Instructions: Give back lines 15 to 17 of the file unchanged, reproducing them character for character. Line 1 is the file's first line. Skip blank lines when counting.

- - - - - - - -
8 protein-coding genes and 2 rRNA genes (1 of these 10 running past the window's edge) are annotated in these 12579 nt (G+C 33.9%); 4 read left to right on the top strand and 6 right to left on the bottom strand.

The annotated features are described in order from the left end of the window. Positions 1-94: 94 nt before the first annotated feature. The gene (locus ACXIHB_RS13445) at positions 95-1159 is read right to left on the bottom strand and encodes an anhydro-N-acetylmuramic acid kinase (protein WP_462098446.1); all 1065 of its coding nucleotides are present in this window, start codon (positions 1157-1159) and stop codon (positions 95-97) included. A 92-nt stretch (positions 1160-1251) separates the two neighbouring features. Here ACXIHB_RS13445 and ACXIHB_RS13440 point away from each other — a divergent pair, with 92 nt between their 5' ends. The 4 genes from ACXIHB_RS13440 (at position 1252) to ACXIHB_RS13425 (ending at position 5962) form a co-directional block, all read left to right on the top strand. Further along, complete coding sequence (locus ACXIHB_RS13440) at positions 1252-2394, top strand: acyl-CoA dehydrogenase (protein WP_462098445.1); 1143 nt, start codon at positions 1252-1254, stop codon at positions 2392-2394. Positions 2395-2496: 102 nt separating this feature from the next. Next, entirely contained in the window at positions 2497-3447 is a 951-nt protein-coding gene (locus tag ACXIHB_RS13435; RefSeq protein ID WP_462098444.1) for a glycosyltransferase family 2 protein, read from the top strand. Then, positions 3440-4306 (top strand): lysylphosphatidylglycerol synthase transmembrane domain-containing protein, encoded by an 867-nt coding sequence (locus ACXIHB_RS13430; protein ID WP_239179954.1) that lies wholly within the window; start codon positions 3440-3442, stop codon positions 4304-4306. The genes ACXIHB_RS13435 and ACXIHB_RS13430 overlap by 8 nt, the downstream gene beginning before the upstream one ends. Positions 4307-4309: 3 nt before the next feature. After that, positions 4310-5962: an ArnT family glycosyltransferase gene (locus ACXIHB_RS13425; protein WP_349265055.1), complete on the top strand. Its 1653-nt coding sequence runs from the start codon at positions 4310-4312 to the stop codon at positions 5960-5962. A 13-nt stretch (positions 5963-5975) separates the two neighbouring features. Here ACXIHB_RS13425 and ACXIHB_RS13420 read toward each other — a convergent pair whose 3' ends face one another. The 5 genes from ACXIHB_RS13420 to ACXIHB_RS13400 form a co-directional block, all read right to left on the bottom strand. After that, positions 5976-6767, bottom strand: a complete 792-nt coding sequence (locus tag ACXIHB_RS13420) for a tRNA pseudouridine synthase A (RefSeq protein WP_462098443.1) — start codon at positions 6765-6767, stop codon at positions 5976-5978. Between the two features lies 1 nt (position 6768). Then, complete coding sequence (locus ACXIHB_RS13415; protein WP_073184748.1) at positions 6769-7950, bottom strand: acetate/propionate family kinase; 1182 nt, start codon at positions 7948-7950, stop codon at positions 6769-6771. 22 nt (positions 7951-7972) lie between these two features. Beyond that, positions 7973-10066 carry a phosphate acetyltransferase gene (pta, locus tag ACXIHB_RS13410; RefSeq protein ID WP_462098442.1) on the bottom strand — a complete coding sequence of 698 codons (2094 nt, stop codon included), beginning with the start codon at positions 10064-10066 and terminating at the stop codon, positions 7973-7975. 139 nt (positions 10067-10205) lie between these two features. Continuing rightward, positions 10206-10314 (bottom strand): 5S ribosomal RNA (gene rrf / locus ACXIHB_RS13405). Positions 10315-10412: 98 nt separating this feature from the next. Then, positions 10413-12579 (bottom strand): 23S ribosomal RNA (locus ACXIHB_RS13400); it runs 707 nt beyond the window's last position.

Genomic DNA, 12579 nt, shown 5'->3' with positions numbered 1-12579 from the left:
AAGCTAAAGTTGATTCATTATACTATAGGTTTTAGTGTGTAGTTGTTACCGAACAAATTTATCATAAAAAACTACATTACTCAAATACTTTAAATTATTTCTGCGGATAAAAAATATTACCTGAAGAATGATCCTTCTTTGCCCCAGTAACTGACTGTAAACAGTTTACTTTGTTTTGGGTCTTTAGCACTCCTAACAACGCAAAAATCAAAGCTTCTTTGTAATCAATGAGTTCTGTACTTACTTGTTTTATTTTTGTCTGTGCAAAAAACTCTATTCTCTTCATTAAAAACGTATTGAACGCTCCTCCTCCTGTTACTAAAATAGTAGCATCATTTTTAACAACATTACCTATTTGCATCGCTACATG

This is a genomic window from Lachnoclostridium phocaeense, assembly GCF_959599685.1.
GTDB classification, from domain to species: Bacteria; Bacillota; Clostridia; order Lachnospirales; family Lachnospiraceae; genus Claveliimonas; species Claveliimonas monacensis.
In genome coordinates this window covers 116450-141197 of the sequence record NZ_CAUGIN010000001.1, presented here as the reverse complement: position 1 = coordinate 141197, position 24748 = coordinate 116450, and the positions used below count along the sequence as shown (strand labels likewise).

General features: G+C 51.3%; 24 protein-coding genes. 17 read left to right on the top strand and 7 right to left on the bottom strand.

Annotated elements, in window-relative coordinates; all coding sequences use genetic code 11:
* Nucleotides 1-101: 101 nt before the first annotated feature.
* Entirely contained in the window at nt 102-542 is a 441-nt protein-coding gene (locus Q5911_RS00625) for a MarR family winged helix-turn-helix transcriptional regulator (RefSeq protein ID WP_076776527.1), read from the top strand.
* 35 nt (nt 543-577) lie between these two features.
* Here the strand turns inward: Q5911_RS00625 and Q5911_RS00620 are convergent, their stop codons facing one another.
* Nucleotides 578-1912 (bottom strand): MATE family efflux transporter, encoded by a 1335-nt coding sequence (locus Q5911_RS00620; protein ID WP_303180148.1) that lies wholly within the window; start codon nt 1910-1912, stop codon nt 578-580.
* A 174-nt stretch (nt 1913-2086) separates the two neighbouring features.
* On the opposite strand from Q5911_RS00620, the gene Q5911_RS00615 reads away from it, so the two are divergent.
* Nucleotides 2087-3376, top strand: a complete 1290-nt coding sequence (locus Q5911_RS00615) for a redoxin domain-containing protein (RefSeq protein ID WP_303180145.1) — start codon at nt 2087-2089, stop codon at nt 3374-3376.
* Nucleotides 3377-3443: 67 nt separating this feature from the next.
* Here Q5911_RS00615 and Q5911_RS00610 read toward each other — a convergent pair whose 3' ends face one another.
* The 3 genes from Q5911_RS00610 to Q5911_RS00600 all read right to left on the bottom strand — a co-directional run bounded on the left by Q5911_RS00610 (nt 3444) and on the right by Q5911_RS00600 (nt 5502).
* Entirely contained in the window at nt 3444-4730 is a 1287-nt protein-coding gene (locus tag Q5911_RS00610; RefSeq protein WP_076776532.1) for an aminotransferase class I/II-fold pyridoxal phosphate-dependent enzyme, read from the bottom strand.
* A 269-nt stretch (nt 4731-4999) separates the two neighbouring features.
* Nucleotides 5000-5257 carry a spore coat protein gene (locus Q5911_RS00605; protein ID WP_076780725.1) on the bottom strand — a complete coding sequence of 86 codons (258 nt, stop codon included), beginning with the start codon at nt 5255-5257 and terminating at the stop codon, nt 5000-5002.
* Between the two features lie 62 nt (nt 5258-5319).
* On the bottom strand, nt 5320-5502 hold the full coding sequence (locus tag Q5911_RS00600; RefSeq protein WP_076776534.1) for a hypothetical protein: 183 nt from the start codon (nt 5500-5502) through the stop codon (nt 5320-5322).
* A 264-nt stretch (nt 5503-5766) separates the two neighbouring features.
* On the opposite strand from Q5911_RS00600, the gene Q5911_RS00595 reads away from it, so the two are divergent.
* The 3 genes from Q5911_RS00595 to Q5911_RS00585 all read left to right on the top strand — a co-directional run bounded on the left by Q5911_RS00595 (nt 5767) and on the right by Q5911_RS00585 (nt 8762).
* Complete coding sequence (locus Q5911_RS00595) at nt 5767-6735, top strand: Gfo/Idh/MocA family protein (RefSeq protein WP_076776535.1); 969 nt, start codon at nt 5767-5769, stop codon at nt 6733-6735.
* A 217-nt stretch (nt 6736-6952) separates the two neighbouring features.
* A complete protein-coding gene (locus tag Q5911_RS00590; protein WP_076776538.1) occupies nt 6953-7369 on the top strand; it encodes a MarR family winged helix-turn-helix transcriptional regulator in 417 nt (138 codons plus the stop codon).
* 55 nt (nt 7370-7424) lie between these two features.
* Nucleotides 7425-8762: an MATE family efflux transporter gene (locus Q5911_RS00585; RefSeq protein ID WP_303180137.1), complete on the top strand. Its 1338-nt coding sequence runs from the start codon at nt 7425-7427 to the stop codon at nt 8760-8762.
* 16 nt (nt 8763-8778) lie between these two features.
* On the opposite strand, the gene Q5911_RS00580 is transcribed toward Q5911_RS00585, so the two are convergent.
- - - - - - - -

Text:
* A 174-nt stretch (nt 1913-2086) separates the two neighbouring features.
* On the opposite strand from Q5911_RS00620, the gene Q5911_RS00615 reads away from it, so the two are divergent.
* Nucleotides 2087-3376, top strand: a complete 1290-nt coding sequence (locus Q5911_RS00615) for a redoxin domain-containing protein (RefSeq protein ID WP_303180145.1) — start codon at nt 2087-2089, stop codon at nt 3374-3376.